The Titan of the Depths: Path of Champions Guide
Hey all, it’s Trevor “Shugo” Yung, and today we’re diving headfirst into the deep end.
We’re about to take on the greatest challenge yet.
Some may argue it’s the most difficult run in all of Path of Champions! I suppose you could say it’ll be tough.
For articles on how to beat other runs, check out our other Path of Champions guides.
The previous adventure gave us a healthy boost of Reputation; bringing us all the way from Rank 7 up to Rank 10! Let’s take a look at what we’ve gained.
New Starting Power:
- Round Start: Grant the strongest ally Impact 1.
- +10% Rare Powers: You have a 10% additional chance to find Rare Powers.
- +50 Gold: Begin every adventure with an extra 50 gold.
We’ve finally unlocked our basic starting power. For this adventure, it likely won’t be too impactful. Puns aside, it’s pretty minor in the grand scheme of things, but could help us push extra damage if we manage to get an early lead.
The extra chance at rare powers should hopefully help us roll some better options. Extra gold is always welcome, though 50g won’t amount to too much.
Stormrazer (Quick Attack) is our item of choice as per usual; allowing Vi to remove any threats while staying unharmed. Our Mystic Shots will cycle on cast thanks to its random starting item. Solid enough.
Before we continue, let’s revisit the usual disclaimers.
Your experience will vary depending on your champion, but this should serve as a reasonable baseline to compare to.
When it comes to PoC, the choices and possibilities are endless. One run can be completely different from the next, and your experience will differ from mine.
The Titan of the Depths has an incredibly strong global power. Damage-based removal feels atrocious when every single target has Tough. It also makes trading units in combat a major struggle. Deep archetypes historically have a poor early game to balance out the late-game nightmare they can become. Yeah, that’s not a thing anymore. Powerful early game, powerful mid game, and insane late game.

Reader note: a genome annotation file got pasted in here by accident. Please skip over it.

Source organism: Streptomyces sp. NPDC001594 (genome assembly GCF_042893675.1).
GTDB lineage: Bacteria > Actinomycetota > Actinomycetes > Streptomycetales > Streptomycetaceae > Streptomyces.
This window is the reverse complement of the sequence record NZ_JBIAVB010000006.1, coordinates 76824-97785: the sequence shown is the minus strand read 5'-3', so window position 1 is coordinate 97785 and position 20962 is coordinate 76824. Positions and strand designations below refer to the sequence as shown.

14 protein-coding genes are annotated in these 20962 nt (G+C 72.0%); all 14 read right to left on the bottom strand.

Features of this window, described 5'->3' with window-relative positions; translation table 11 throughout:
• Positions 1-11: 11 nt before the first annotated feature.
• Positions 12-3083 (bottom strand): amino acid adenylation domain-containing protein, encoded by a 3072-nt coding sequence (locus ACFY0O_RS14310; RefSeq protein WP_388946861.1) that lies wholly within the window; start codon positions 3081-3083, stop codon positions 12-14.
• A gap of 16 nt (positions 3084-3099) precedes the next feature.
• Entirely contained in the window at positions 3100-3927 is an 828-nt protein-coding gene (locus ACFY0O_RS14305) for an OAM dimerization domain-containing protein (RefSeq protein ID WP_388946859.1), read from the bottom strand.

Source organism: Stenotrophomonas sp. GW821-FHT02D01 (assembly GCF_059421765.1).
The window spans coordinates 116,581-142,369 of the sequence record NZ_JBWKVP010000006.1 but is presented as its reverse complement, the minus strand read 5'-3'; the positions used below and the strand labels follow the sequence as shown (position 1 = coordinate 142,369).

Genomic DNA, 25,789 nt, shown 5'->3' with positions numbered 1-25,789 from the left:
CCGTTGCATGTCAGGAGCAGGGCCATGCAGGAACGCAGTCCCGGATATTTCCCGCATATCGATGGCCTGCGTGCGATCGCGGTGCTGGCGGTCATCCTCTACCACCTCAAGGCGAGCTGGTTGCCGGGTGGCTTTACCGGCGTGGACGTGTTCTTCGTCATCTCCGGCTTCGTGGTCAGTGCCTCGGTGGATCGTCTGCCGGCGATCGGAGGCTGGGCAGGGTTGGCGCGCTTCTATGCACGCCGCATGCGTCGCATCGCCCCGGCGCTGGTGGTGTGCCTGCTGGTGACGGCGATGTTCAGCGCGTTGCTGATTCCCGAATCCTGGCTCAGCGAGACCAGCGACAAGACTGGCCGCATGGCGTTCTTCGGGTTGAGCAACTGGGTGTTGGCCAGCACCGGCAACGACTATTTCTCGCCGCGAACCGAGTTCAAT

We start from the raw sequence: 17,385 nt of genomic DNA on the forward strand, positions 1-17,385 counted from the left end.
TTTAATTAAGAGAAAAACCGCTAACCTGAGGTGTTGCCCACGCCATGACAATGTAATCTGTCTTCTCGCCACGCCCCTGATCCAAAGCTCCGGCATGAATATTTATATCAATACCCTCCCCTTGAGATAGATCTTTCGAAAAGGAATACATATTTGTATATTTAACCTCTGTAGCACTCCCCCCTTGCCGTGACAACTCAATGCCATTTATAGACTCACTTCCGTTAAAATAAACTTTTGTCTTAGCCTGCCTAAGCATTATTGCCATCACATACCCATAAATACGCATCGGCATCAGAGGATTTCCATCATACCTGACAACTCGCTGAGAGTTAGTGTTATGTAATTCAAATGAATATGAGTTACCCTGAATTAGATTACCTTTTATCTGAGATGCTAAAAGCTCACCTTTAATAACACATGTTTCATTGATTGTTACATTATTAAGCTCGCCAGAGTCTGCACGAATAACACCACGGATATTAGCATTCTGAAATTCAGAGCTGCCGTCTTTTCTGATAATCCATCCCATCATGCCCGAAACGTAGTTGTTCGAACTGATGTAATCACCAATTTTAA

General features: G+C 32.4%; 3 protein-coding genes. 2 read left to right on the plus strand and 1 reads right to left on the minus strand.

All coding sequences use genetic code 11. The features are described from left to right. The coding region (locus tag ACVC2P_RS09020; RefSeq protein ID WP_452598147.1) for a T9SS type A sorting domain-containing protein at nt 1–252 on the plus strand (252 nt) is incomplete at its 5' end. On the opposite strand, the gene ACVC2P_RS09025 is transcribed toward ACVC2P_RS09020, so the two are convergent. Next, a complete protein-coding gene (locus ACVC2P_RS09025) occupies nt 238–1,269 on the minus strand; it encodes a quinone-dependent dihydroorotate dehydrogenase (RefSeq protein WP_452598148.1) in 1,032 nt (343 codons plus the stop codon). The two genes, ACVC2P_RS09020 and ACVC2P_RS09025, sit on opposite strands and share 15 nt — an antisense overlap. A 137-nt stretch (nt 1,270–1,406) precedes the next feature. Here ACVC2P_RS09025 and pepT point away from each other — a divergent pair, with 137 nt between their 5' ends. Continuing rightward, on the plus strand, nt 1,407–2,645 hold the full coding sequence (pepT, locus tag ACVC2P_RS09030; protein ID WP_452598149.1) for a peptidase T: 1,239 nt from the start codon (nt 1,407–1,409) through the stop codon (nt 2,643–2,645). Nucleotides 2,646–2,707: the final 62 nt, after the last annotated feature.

You’ll often be left with the decision to take damage or block poorly. Many of the enemies have Fearsome, making it even harder to chump-block. The good news is there are very few spells to worry about. But you’ll need a way to overcome multiple units with Challenger, Elusive, Fearsome, and Overwhelm. Oh, and they all have Tough.
Controlling the board is more important than ever. Forget spells, they aren’t efficient enough. We’re gonna be looking for the best stats we can find at a good cost. Strong cards with items are going to be extremely vital in order to keep up. The enemy doesn’t play fair, so we shouldn’t either!
- When the Foe summons an ally, grant it +1|+1.
This encounter is stats and Overwhelm galore. I hope your Nexus is healthy because every turn can be a real beating. You’re going to need to match every unit as it comes down, or else risk taking a ton of damage. Thankfully the Sejuani level-up isn’t much of a concern as even if she flips, there’s not a lot that procs the effect besides Overwhelm (and occasional Impact) damage.
Prioritize drafting powers or units that have an immediate impact on the board. We’re looking for cheap units with a nice extra boost in stats, or ways to combine keywords effectively. Using items and/or powers to create combinations such as Challenger + Quick Attack or Challenger + Barrier is extremely effective.
- When any unit dies, heal the Foe’s Nexus 1 and the Foe Tosses 1.
Nautilus is insanely powerful. If you can’t establish a hefty lead in the early game, Nautilus will flip and demolish absolutely everything in sight. And getting ahead? Yeah, not easy. Dreg Dredgers, Sea Scarab, and Thorny Toad will just get in your way.. All while progressing to the inevitable Deep. Come prepared!
You need to cheat. Seriously… Normal cards aren’t good enough. Focus all your attention on finding busted cards, or items to create an unstoppable champion. Forget sticking to your base deck’s strategy. It’s all about making the most unfair cards possible. If they happen to synergize along the way, awesome. But that’s just icing on the cake. And once you accomplish this, make sure you mulligan to find it!
Note: There’s more detailed info on the bosses as we approach them.
Upon loading into the map we can see the starting power node was Epic. Unfortunately for us, we didn’t actually find an Epic power. However, we did find Reunited! This is a very welcome start as it’ll effectively offset the global power of Tough.